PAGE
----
How to Propagate Frogbit

As with most floating plants, frogbit is super easy to propagate. In the wild, they produce seeds from small white flowers, but in aquariums, they mostly spread via runners. Some people proactively pinch the new plantlets off, but I like to leave the baby plants or as long as possible (until they fall off on their own) because they seem to grow bigger and faster when they’re sharing nutrients with the mother plant.

How to Contain Frogbit

Okay, there are many reasons why you might want to do this, such as:
  1. You need good surface agitation so that your fish get enough oxygen, but you want to keep the frogbit away from the areas with the strongest current so they won’t die
  2. It’s really annoying to have your arm covered with floating plants every time you do a water change, especially when they fall outside the tank and make a mess of things
  3. You want to make sure the other plants down below get enough light
In fact, for the Shy Guys tank, I wanted the frogbit to provide shade for the slow-growing anubias, but not cover up my fast-growing background plants. So, I made a ring out of airline tubing using a hot glue gun, and I clipped one end of the loop to an airline holder to keep it in place. When it’s time to do a water change, I unhook the loop from the airline holder and it floats on the water surface, containing all the frogbit even as the water level falls and rises.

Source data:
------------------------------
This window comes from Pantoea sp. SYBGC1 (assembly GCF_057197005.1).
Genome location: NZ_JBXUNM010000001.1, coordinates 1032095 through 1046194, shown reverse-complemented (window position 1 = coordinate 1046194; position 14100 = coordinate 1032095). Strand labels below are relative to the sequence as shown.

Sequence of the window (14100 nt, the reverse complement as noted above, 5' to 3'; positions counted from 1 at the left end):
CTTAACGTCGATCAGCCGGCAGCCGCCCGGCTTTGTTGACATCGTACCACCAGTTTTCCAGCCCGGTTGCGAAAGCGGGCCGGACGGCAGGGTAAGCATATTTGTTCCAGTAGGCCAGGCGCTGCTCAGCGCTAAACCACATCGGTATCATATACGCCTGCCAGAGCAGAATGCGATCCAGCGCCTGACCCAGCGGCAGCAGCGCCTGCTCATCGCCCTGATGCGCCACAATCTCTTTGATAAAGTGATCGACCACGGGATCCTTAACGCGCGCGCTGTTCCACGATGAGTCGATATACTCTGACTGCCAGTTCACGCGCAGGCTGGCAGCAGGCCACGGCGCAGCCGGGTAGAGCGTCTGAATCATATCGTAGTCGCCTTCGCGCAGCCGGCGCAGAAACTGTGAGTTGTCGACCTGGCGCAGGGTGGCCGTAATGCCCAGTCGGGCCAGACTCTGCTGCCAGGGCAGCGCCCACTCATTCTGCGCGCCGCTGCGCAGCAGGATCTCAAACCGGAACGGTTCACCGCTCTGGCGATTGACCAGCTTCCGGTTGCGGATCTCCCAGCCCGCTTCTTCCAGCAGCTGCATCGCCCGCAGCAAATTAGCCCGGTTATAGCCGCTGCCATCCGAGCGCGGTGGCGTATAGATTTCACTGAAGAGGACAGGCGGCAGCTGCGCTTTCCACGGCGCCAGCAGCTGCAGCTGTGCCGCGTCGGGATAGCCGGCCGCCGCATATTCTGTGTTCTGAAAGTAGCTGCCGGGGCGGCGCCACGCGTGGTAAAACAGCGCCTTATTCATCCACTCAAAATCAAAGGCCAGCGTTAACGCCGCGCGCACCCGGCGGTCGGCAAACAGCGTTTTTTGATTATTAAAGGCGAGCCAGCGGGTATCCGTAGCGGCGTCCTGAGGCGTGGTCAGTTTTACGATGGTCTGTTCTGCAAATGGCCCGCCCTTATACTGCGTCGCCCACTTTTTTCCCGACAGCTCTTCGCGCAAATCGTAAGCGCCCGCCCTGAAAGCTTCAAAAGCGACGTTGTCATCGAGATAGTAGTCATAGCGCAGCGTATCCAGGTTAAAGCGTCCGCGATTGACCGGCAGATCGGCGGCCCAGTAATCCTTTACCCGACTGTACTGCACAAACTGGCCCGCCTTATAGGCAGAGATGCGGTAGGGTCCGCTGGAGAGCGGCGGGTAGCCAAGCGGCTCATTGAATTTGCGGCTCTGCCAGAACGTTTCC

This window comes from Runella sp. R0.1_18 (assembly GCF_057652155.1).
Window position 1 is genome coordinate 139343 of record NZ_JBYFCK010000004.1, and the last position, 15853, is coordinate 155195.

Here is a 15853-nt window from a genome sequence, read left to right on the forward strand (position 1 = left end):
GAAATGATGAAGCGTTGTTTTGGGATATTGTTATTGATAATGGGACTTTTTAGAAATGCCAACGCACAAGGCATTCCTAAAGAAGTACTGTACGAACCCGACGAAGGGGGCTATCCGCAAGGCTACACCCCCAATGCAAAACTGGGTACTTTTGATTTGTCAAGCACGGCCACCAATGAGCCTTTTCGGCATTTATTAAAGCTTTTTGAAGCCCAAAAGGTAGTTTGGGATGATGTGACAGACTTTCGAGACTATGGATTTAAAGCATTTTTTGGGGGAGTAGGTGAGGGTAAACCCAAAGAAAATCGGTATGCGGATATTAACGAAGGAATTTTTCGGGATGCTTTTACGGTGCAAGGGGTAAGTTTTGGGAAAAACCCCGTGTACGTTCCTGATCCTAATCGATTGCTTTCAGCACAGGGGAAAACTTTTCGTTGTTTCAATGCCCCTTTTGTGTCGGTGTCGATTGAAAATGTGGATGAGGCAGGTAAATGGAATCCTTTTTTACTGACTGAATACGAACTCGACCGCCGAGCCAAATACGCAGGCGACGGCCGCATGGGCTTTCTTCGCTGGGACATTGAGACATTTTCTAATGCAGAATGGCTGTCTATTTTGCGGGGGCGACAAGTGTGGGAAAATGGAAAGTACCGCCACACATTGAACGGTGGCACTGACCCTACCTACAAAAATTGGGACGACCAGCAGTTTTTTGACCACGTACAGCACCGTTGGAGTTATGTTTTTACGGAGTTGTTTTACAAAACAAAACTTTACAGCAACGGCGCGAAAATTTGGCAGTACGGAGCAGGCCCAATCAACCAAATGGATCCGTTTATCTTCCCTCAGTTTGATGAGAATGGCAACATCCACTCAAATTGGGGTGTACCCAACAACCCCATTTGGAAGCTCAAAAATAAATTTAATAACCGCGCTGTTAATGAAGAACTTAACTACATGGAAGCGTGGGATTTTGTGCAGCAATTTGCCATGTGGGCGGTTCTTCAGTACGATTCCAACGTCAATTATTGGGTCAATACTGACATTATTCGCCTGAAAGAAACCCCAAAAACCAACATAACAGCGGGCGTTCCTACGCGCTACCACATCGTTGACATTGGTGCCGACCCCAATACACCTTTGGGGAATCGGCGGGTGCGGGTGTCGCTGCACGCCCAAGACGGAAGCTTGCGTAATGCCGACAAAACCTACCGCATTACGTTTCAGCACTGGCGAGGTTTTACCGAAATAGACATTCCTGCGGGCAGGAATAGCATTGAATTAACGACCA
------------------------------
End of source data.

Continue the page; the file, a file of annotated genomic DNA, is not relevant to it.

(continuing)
Using airline tubing loop to contain frogbit floating plants

Why is My Frogbit Dying?

I actually have 3 tanks that grow frogbit and interestingly enough, they do better in some environments than others.

#1 Betta Tank
This tank gets the most amount of light since the lid entirely made of glass (no hinge). The flow is relatively slow (using a USB nano air pump and sponge filter), and the frogbit is allowed to freely move (which means they take take turns getting under the strongest light). Therefore, the frogbit in here has the largest leaves out of all the tanks, reproduces the most quickly, and lowers the nitrates to only 5 ppm.

#2 Community Tank
The frogbit is contained and a bit overcrowded. Therefore, leaves don’t grow as big, but they do have the longest, lushest roots (because they’re protected from breakage and the tank is fairly deep). Also, I noticed that in one area of the tank, the frogbit always turned brown and mushy. It turns out that that section wasn’t getting enough light because the black plastic hood was blocking it, so I switched over to an all-glass top that hopefully will allow more light to spread.

#3 Shrimp Tank
The frogbit does the worst in this tank – the leaves stay tiny, turn yellow and develop holes, and then the shrimp eat them when they die. Now, there’s plenty of nutrients from the shrimp waste, but it looks like I still need to add more liquid fertilizers.

Question of the Day

What's your favorite floating plant? Comment below to let me know what you think. Take time to enjoy your aquariums and I’ll see you next time!